Thompson stood by Stuart’s side for the reading. Co-counsel Peter Connick returned earlier this week to his Seattle office.
Thompson, who has practiced as an attorney for 30 years, questions how the jury didn’t find reasonable doubt in the prosecution’s case.
It obviously was difficult news for his client and the defense team, but they knew it was a possibility, he said. He just hopes they get another chance at trying the case.
The verdicts could be “a conceivable life sentence” for Stuart given her age, Thompson said.
“The only chance Ms. Stuart has lies with the Court of Appeals and some of the decisions that were made and some of the techniques that were utilized during trial,” Thompson said.
Jurors must have heard and saw things differently than he did, he said.
“I think we out-attorneyed the other side. Maybe the facts weren’t on our side that the jurors got to hear, but that’s what makes it difficult,” Thompson said. “If they couldn’t see reasonable doubt, especially with (forensic scientist) Kay Sweeney’s testimony, you have to sit back and think, maybe the system didn’t work in this case but maybe it will work later.”
But to Ryan Rhodes — Judy Hebert’s neighbor, who heard the gunshots that day as he worked in his driveway — justice was served.
“I loved her. Her favorite thing to do, I think, was hug me,” Rhodes said, a smile spreading across his face at the memory. “To get this today, it’s very gratifying and hopefully there will be some closure with it. I miss Judy every day and every day I walk out of my house and look at her house and her plants.”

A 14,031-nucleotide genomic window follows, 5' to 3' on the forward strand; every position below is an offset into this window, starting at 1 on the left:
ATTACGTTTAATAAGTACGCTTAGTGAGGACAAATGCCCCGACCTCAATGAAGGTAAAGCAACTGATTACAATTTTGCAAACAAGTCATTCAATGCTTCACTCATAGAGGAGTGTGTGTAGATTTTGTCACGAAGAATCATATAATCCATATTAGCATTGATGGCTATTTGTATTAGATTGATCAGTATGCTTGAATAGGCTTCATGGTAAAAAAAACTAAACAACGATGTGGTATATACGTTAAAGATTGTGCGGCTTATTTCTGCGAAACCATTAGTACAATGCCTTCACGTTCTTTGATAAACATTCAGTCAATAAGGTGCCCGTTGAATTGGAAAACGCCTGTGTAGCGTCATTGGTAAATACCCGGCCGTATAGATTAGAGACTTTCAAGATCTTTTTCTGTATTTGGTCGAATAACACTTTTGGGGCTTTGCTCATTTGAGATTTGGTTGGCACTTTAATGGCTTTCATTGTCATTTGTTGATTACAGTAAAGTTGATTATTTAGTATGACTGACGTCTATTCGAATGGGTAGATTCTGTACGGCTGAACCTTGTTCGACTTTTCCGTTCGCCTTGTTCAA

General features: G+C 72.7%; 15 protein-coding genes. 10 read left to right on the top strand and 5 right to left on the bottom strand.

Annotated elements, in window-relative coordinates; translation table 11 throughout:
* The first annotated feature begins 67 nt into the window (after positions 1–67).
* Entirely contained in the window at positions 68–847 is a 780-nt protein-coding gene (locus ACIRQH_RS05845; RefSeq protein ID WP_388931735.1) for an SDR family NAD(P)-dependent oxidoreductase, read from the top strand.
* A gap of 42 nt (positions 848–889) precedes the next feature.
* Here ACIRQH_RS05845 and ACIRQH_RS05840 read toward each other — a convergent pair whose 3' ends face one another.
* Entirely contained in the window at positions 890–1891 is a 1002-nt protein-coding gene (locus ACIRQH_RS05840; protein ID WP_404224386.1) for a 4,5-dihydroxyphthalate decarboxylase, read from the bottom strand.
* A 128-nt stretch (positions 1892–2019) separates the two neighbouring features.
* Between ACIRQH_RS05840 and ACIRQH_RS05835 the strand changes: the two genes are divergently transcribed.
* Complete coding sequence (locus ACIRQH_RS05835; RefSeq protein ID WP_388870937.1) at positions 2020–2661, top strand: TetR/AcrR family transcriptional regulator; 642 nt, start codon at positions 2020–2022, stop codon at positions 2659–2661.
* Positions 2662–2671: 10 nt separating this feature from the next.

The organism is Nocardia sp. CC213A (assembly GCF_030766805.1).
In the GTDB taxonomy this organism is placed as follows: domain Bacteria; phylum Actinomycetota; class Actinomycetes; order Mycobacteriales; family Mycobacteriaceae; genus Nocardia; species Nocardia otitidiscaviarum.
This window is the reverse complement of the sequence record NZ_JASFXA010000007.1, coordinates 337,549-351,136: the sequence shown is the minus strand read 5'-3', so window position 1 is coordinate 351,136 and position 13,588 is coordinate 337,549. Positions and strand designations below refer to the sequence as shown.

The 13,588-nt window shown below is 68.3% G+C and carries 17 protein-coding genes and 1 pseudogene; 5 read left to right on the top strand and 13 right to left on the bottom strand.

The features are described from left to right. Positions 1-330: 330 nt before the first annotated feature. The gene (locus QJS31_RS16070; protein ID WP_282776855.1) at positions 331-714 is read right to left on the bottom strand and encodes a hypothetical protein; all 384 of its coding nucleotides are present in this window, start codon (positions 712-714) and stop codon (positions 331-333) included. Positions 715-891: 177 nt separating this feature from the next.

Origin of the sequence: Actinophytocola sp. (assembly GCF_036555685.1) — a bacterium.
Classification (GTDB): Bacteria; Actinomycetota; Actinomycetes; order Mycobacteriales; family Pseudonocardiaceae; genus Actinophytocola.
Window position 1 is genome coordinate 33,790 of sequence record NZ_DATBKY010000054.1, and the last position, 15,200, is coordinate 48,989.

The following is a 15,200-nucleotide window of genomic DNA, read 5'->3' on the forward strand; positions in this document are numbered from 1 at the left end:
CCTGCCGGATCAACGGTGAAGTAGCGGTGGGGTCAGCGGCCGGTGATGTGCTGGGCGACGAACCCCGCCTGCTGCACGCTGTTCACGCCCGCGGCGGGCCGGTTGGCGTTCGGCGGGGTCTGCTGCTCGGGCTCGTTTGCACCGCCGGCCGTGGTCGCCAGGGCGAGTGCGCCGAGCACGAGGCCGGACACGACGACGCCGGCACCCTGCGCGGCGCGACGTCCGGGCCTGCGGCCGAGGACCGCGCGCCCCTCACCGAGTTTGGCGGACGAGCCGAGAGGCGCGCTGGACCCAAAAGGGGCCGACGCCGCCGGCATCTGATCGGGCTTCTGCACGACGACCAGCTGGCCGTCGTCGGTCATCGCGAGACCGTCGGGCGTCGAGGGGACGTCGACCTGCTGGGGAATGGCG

Judy Hebert loved to dig in the dirt, had a degree in horticulture from Spokane Community College and was involved with the Master Gardener programs in Spokane and the Tri-Cities, Rolfe Hebert said. She shared her passion for planting flowers and vegetables with her granddaughter.
Judy and Rolfe stayed “best buddies” even after their divorce in 2007, he said.
Judy took custody of Tashia when she was six months old because her twin sister was unfit to raise the girl, he said. The Heberts were married when they adopted Tashia together.
When their granddaughter came along, the Heberts decided they were going to be the young girl’s hope, even after going separate ways. Rolfe Hebert said Judy left everything to him in her will, and that was used to establish a trust fund for their granddaughter.
“She was a wonderful person. She was not pretentious,” he said. “In the 35 years I knew her, I can honestly say she didn’t make a single enemy.”
He disputes many of the claims made by the defense team as they tried to show that Judy Hebert attacked Stuart, which led to the older woman being shot. She never did drugs, and she was not an alcoholic, he said.
Stuart called Rolfe Hebert two times the morning after her arrest, and both times asked for money, he said. She called again later that month, told him the shooting was an accident and again wanted money, saying she would pay him back once she got out and got a job. He made it clear she was never getting out, and that was the last conversation they had.
He wears Judy Hebert’s wedding band on a chain around his neck, along with his own band. She was 58 when she was killed.
“I feel her around me,” Rolfe Hebert said of his continuing connection to Judy.
He referred to Wednesday’s news as “epic” for the entire family.
“This becomes part of your being. We’ve been doing this since March 3, 2011, and it monopolizes every moment of your time. You wake up with it in the morning, you go to bed with it at night and you dream about it too,” he said. “I get a sense of being renewed, and it’s not for me, it’s for my granddaughter.”